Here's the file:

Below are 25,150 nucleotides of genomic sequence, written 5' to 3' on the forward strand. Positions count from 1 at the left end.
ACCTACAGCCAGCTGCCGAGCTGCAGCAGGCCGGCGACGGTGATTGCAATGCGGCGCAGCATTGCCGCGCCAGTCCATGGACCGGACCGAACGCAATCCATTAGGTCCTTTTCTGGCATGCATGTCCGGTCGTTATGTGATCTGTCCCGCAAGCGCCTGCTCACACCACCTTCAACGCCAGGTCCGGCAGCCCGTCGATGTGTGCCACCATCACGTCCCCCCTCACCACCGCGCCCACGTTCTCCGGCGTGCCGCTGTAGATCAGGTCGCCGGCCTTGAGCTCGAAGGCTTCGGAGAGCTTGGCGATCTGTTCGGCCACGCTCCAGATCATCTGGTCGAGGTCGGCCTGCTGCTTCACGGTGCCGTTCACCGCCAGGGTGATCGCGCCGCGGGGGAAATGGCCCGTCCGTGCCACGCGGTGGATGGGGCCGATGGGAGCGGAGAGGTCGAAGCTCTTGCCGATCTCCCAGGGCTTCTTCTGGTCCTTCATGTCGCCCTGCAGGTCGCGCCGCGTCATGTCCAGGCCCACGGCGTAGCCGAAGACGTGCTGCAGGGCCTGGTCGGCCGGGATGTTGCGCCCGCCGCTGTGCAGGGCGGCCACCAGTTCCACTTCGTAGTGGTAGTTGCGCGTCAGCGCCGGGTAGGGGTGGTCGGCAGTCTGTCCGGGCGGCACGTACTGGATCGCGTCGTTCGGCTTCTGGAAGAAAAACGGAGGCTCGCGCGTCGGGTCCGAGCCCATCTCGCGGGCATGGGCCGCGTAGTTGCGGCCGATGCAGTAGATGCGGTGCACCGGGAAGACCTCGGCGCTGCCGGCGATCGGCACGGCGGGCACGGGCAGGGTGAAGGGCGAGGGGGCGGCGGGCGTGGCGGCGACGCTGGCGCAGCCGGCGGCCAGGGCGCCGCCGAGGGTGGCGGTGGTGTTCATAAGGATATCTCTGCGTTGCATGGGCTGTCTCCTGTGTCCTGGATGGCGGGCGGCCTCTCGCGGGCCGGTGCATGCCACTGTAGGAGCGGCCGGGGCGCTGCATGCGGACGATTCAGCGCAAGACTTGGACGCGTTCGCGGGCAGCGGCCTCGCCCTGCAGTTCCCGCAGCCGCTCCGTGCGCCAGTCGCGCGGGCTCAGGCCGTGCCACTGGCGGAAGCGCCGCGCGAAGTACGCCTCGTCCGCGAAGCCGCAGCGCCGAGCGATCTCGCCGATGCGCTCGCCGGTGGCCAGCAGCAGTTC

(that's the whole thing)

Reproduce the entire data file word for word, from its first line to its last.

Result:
Below are 25,150 nucleotides of genomic sequence, written 5' to 3' on the forward strand. Positions count from 1 at the left end.
ACCTACAGCCAGCTGCCGAGCTGCAGCAGGCCGGCGACGGTGATTGCAATGCGGCGCAGCATTGCCGCGCCAGTCCATGGACCGGACCGAACGCAATCCATTAGGTCCTTTTCTGGCATGCATGTCCGGTCGTTATGTGATCTGTCCCGCAAGCGCCTGCTCACACCACCTTCAACGCCAGGTCCGGCAGCCCGTCGATGTGTGCCACCATCACGTCCCCCCTCACCACCGCGCCCACGTTCTCCGGCGTGCCGCTGTAGATCAGGTCGCCGGCCTTGAGCTCGAAGGCTTCGGAGAGCTTGGCGATCTGTTCGGCCACGCTCCAGATCATCTGGTCGAGGTCGGCCTGCTGCTTCACGGTGCCGTTCACCGCCAGGGTGATCGCGCCGCGGGGGAAATGGCCCGTCCGTGCCACGCGGTGGATGGGGCCGATGGGAGCGGAGAGGTCGAAGCTCTTGCCGATCTCCCAGGGCTTCTTCTGGTCCTTCATGTCGCCCTGCAGGTCGCGCCGCGTCATGTCCAGGCCCACGGCGTAGCCGAAGACGTGCTGCAGGGCCTGGTCGGCCGGGATGTTGCGCCCGCCGCTGTGCAGGGCGGCCACCAGTTCCACTTCGTAGTGGTAGTTGCGCGTCAGCGCCGGGTAGGGGTGGTCGGCAGTCTGTCCGGGCGGCACGTACTGGATCGCGTCGTTCGGCTTCTGGAAGAAAAACGGAGGCTCGCGCGTCGGGTCCGAGCCCATCTCGCGGGCATGGGCCGCGTAGTTGCGGCCGATGCAGTAGATGCGGTGCACCGGGAAGACCTCGGCGCTGCCGGCGATCGGCACGGCGGGCACGGGCAGGGTGAAGGGCGAGGGGGCGGCGGGCGTGGCGGCGACGCTGGCGCAGCCGGCGGCCAGGGCGCCGCCGAGGGTGGCGGTGGTGTTCATAAGGATATCTCTGCGTTGCATGGGCTGTCTCCTGTGTCCTGGATGGCGGGCGGCCTCTCGCGGGCCGGTGCATGCCACTGTAGGAGCGGCCGGGGCGCTGCATGCGGACGATTCAGCGCAAGACTTGGACGCGTTCGCGGGCAGCGGCCTCGCCCTGCAGTTCCCGCAGCCGCTCCGTGCGCCAGTCGCGCGGGCTCAGGCCGTGCCACTGGCGGAAGCGCCGCGCGAAGTACGCCTCGTCCGCGAAGCCGCAGCGCCGAGCGATCTCGCCGATGCGCTCGCCGGTGGCCAGCAGCAGTTC